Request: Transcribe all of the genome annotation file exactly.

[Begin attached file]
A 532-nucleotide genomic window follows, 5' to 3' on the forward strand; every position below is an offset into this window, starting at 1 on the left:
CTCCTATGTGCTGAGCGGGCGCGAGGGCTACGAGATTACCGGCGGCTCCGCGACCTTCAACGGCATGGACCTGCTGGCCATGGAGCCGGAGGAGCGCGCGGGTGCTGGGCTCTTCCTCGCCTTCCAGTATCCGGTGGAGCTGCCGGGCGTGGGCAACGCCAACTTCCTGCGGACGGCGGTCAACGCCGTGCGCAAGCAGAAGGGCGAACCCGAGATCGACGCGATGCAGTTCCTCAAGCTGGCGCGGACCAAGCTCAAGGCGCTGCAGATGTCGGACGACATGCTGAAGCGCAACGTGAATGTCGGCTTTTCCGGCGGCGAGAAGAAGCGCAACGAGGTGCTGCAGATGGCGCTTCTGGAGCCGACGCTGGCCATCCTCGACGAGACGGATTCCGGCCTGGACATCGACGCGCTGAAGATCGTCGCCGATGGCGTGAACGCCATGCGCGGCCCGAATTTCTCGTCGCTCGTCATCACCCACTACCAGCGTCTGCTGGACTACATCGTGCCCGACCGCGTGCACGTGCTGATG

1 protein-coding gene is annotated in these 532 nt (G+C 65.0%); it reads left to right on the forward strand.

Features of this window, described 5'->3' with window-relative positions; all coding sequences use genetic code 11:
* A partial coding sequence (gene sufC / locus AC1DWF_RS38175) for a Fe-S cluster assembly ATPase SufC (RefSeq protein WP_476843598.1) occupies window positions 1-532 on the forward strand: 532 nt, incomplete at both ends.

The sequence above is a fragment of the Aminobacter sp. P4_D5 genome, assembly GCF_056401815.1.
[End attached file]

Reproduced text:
A 532-nucleotide genomic window follows, 5' to 3' on the forward strand; every position below is an offset into this window, starting at 1 on the left:
CTCCTATGTGCTGAGCGGGCGCGAGGGCTACGAGATTACCGGCGGCTCCGCGACCTTCAACGGCATGGACCTGCTGGCCATGGAGCCGGAGGAGCGCGCGGGTGCTGGGCTCTTCCTCGCCTTCCAGTATCCGGTGGAGCTGCCGGGCGTGGGCAACGCCAACTTCCTGCGGACGGCGGTCAACGCCGTGCGCAAGCAGAAGGGCGAACCCGAGATCGACGCGATGCAGTTCCTCAAGCTGGCGCGGACCAAGCTCAAGGCGCTGCAGATGTCGGACGACATGCTGAAGCGCAACGTGAATGTCGGCTTTTCCGGCGGCGAGAAGAAGCGCAACGAGGTGCTGCAGATGGCGCTTCTGGAGCCGACGCTGGCCATCCTCGACGAGACGGATTCCGGCCTGGACATCGACGCGCTGAAGATCGTCGCCGATGGCGTGAACGCCATGCGCGGCCCGAATTTCTCGTCGCTCGTCATCACCCACTACCAGCGTCTGCTGGACTACATCGTGCCCGACCGCGTGCACGTGCTGATG

1 protein-coding gene is annotated in these 532 nt (G+C 65.0%); it reads left to right on the forward strand.

Features of this window, described 5'->3' with window-relative positions; all coding sequences use genetic code 11:
* A partial coding sequence (gene sufC / locus AC1DWF_RS38175) for a Fe-S cluster assembly ATPase SufC (RefSeq protein WP_476843598.1) occupies window positions 1-532 on the forward strand: 532 nt, incomplete at both ends.

The sequence above is a fragment of the Aminobacter sp. P4_D5 genome, assembly GCF_056401815.1.